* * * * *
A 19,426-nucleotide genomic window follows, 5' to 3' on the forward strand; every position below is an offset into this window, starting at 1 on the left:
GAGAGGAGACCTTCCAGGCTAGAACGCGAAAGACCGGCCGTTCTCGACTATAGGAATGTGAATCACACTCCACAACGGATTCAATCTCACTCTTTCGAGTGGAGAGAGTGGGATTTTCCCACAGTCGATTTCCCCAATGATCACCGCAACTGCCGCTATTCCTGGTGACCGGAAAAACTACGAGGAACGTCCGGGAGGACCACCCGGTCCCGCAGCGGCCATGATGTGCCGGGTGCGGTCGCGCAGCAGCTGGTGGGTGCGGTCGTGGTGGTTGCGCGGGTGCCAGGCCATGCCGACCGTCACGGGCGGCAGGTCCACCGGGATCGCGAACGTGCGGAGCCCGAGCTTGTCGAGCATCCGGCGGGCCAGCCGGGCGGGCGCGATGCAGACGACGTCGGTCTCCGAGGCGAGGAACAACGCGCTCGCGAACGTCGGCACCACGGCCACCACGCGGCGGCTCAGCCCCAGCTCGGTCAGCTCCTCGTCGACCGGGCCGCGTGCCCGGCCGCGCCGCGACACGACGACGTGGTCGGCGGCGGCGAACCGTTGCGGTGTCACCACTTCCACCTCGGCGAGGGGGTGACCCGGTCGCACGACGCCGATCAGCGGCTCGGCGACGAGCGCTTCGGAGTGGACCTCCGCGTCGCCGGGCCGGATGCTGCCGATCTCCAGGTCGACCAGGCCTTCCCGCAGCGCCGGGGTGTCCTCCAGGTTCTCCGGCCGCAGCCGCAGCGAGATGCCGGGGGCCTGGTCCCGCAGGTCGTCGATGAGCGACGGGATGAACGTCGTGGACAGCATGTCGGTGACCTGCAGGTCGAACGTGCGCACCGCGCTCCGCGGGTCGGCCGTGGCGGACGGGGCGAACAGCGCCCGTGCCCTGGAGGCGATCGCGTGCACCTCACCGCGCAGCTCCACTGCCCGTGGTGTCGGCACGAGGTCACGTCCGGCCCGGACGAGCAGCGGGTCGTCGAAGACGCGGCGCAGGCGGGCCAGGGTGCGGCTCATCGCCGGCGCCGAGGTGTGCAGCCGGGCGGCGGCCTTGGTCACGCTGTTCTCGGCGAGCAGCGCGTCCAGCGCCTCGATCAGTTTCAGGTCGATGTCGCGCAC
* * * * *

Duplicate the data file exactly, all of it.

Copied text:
A 19,426-nucleotide genomic window follows, 5' to 3' on the forward strand; every position below is an offset into this window, starting at 1 on the left:
GAGAGGAGACCTTCCAGGCTAGAACGCGAAAGACCGGCCGTTCTCGACTATAGGAATGTGAATCACACTCCACAACGGATTCAATCTCACTCTTTCGAGTGGAGAGAGTGGGATTTTCCCACAGTCGATTTCCCCAATGATCACCGCAACTGCCGCTATTCCTGGTGACCGGAAAAACTACGAGGAACGTCCGGGAGGACCACCCGGTCCCGCAGCGGCCATGATGTGCCGGGTGCGGTCGCGCAGCAGCTGGTGGGTGCGGTCGTGGTGGTTGCGCGGGTGCCAGGCCATGCCGACCGTCACGGGCGGCAGGTCCACCGGGATCGCGAACGTGCGGAGCCCGAGCTTGTCGAGCATCCGGCGGGCCAGCCGGGCGGGCGCGATGCAGACGACGTCGGTCTCCGAGGCGAGGAACAACGCGCTCGCGAACGTCGGCACCACGGCCACCACGCGGCGGCTCAGCCCCAGCTCGGTCAGCTCCTCGTCGACCGGGCCGCGTGCCCGGCCGCGCCGCGACACGACGACGTGGTCGGCGGCGGCGAACCGTTGCGGTGTCACCACTTCCACCTCGGCGAGGGGGTGACCCGGTCGCACGACGCCGATCAGCGGCTCGGCGACGAGCGCTTCGGAGTGGACCTCCGCGTCGCCGGGCCGGATGCTGCCGATCTCCAGGTCGACCAGGCCTTCCCGCAGCGCCGGGGTGTCCTCCAGGTTCTCCGGCCGCAGCCGCAGCGAGATGCCGGGGGCCTGGTCCCGCAGGTCGTCGATGAGCGACGGGATGAACGTCGTGGACAGCATGTCGGTGACCTGCAGGTCGAACGTGCGCACCGCGCTCCGCGGGTCGGCCGTGGCGGACGGGGCGAACAGCGCCCGTGCCCTGGAGGCGATCGCGTGCACCTCACCGCGCAGCTCCACTGCCCGTGGTGTCGGCACGAGGTCACGTCCGGCCCGGACGAGCAGCGGGTCGTCGAAGACGCGGCGCAGGCGGGCCAGGGTGCGGCTCATCGCCGGCGCCGAGGTGTGCAGCCGGGCGGCGGCCTTGGTCACGCTGTTCTCGGCGAGCAGCGCGTCCAGCGCCTCGATCAGTTTCAGGTCGATGTCGCGCAC